From streets to art gallery: Singapore’s familiar green railings are the subject of a new show

From streets to art gallery: Singapore’s familiar green railings are the subject of a new show

Channel NewsAsia·2017-08-29 04:55

In artist Jason Wee’s ongoing exhibition that tackles the literal and metaphorical fences in Singapore society, these ubiquitous structures are turned into a labyrinth and hung up on walls.

Singaporean artist Jason Wee takes on Singapore's ubiquitous fences in his latest solo show at Yavuz Gallery. (Photo: Steffanie Relucio) 

SINGAPORE: Many Singaporeans may not give a second thought to the ubiquitous green railings found along pathways and roads, but artist Jason Wee has taken these off the streets and into the art gallery.

Visitors who step inside Yavuz Gallery at Gillman Barracks can see some of these structures hanging on the walls as part of the 38-year-old Singaporean’s ongoing solo exhibition Labyrinths, which runs until Sep 17.

Wee is using these everyday objects as “frames” for his assemblage sculptures, which he hopes would raise issues of control, navigation and authority by way of fences – both literally and figuratively.

Jason Wee's Labyrinths (Obstacle Course) and Labyrinths (Sungei Road). (Photo: Yavuz Gallery)

“I live in Tiong Bahru and I’ve started to notice how, for all kinds of reasons, such as safety and security, they’ve put up fences everywhere,” said Wee.

“If they don’t want people to cross the road at a certain point, they’ll put up a fence. Or, where there’s a small longkang (drain), there’s now a fence when, in the past, they would just let you figure out on your own how to navigate (around it).”

But the exhibition is more than just about pedestrian rules and regulations – the artworks also refer to recent hot-button topics such as the Sungei Road Thieves Market, this year’s Pink Dot, and the Oxley Road saga.

“I’m looking at what it feels like to live here during the past two years. There’s so much polarisation taking place, of people taking sides,” he said.

“I’m seeing the language of fences, walls and barricades creep into our language, like the way 377A was talked about as a ‘necessary fence’ to prevent Singapore from going down a slippery slope. Or how there’s a lot of talk about ‘navigation’, needing directions, road maps and sign posts.”

Jason Wee's installation Labyrinths reimagines a maze with no exit using steel fences. (Photo: Yavuz Gallery)

Wee added: “I’m seeing also divisions, such as who’s local, who’s foreign; who’s born here, who’s not born here – and these divisions sometimes manifest themselves in actual fences, like in Hong Lim Park (during the recent Pink Dot event).”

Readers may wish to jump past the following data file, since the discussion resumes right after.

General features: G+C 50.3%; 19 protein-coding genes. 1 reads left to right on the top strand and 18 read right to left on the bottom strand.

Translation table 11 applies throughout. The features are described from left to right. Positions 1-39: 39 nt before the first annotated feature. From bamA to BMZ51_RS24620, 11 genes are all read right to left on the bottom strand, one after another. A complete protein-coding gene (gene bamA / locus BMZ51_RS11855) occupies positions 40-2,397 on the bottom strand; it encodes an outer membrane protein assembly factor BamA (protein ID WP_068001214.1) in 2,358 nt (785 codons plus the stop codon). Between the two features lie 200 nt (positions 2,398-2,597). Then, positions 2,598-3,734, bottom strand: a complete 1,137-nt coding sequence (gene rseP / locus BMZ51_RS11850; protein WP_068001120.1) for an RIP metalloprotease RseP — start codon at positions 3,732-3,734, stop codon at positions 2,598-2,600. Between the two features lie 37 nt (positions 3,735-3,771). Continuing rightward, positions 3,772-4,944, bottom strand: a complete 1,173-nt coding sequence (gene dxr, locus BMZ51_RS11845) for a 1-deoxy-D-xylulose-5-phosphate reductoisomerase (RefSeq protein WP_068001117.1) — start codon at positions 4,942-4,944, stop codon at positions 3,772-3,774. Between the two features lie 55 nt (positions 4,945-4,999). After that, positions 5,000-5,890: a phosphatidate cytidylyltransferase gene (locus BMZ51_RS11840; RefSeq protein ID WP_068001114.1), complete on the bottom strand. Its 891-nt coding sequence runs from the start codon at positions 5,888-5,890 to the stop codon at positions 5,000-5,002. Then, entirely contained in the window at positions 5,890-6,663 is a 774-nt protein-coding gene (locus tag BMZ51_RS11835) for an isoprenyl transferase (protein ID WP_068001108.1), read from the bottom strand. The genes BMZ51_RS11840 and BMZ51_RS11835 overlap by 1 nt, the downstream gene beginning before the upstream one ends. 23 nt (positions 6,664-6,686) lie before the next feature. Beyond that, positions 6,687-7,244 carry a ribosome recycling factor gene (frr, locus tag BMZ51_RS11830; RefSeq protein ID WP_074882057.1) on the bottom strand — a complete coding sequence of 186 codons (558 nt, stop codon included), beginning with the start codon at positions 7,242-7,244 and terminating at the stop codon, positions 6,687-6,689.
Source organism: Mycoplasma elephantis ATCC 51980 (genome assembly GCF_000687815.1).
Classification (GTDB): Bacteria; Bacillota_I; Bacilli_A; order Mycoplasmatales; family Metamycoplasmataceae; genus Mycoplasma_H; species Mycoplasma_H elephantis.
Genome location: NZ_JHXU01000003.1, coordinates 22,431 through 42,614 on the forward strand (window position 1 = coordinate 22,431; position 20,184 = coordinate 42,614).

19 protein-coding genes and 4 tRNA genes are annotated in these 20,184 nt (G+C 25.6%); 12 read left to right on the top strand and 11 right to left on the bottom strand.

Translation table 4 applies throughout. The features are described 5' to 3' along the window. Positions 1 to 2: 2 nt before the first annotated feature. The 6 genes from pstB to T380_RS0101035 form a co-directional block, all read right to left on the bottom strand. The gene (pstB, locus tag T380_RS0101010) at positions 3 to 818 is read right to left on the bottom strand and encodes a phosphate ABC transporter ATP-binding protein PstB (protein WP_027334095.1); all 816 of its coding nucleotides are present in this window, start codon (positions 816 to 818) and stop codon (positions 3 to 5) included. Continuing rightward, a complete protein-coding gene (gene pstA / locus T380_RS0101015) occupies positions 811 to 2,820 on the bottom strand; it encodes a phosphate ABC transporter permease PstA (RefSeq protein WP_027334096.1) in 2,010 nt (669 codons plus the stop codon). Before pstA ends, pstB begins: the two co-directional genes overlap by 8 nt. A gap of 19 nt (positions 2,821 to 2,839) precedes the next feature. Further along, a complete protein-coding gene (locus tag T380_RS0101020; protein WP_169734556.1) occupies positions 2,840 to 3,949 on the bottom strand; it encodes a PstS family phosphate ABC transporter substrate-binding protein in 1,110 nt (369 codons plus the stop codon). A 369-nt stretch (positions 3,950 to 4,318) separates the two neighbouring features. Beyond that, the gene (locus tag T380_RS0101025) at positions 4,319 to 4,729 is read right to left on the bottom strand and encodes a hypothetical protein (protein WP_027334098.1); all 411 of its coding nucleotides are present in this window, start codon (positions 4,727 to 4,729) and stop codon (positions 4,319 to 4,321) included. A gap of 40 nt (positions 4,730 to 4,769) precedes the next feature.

The fences for his Labyrinths assemblages were fabricated from the same workshop that supplies the fences for the MRT, with minor tweaks, he said. Some of them come in the typical municipal green but there are also those in various shades of grey, blue and yellow.

Wee then combined these fences with different objects to reflect the various social issues.

One work, for instance includes a yarn bomb partially spelling out “Out Of The Closet, Into The Cage”, which refers to how different groups reacted to the fence around Pink Dot (there was a group that had “yarnbombed” the fences and another that put up slogans).

Another piece tips its hat to the former flea market at Sungei Road – Wee included the rubber-coated fence that used to mark out the area, as well as the cloth that vendors used to display their wares.

Labyrinths (Open Fire) (left) and Labyrinths (Out Of The Cl_s_et, Into The C_ge). (Photo: Yavuz Gallery)

Some works also include elements that evoke old homes – such as floral curtains and teak-coloured shelving as a nod to the old furniture at 38 Oxley Road. “The house also became a point of division among people,” he said.

Aside from the issues he brings up, collectively, the show has a poetic twist.

“I wanted to use these fences as kind of like panels and pages on which I ‘write’. But instead of using words I mostly use images, signs, symbols,” said Wee, who is also a published poet with a second book in the works.

For the show, he has also created a stylised labyrinth which combines these fences with tactile paving, which are normally seen at MRT stations to assist the visually impaired. He uses the latter as a kind of morse code on the floor, which spells out a line of poetry from local poet Boey Kim Cheng.

Labyrinths (Living Rooms) (left) and Labyrinths (Need Air). (Photo: Yavuz Gallery)

“I’m hoping that even though I’m presenting sculptural assemblages, people will also read them poetically,” he said.

While these fences that people encounter everyday may not seem visually poetic to most, its very look is exactly what attracted Wee.

“It’s just so recognisably Singapore to me. Fences are the way control manifests itself in a kind of banal infrastructure, in a very everyday kind of way. After a while, you don’t even notice it anymore, you just follow it. And this way of following what’s laid out to you is, to me, very Singapore.”


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